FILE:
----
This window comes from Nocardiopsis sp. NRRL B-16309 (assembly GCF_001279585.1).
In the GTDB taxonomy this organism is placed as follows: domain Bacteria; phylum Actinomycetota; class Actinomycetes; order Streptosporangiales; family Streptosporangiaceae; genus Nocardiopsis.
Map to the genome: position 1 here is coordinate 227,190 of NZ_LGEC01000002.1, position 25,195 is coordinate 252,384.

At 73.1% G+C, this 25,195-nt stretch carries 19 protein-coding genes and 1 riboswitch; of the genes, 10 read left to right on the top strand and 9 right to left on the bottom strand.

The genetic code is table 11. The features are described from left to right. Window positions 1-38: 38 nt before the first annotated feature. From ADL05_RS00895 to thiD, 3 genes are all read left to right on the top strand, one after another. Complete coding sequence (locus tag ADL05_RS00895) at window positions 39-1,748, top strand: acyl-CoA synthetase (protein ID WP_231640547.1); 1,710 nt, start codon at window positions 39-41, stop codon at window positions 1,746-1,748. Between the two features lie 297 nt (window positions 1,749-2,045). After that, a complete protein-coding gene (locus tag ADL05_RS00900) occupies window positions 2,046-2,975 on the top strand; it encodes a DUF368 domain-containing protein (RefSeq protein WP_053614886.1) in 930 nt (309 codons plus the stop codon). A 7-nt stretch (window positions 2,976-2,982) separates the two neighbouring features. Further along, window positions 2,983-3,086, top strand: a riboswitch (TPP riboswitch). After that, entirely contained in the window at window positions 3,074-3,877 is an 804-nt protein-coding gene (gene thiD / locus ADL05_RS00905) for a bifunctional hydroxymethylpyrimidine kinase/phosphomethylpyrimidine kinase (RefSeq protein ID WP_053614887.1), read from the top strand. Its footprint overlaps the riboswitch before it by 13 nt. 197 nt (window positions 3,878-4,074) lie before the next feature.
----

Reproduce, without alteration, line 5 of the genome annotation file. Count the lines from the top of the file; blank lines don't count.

The genetic code is table 11. The features are described from left to right. Window positions 1-38: 38 nt before the first annotated feature. From ADL05_RS00895 to thiD, 3 genes are all read left to right on the top strand, one after another. Complete coding sequence (locus tag ADL05_RS00895) at window positions 39-1,748, top strand: acyl-CoA synthetase (protein ID WP_231640547.1); 1,710 nt, start codon at window positions 39-41, stop codon at window positions 1,746-1,748. Between the two features lie 297 nt (window positions 1,749-2,045). After that, a complete protein-coding gene (locus tag ADL05_RS00900) occupies window positions 2,046-2,975 on the top strand; it encodes a DUF368 domain-containing protein (RefSeq protein WP_053614886.1) in 930 nt (309 codons plus the stop codon). A 7-nt stretch (window positions 2,976-2,982) separates the two neighbouring features. Further along, window positions 2,983-3,086, top strand: a riboswitch (TPP riboswitch). After that, entirely contained in the window at window positions 3,074-3,877 is an 804-nt protein-coding gene (gene thiD / locus ADL05_RS00905) for a bifunctional hydroxymethylpyrimidine kinase/phosphomethylpyrimidine kinase (RefSeq protein ID WP_053614887.1), read from the top strand. Its footprint overlaps the riboswitch before it by 13 nt. 197 nt (window positions 3,878-4,074) lie before the next feature.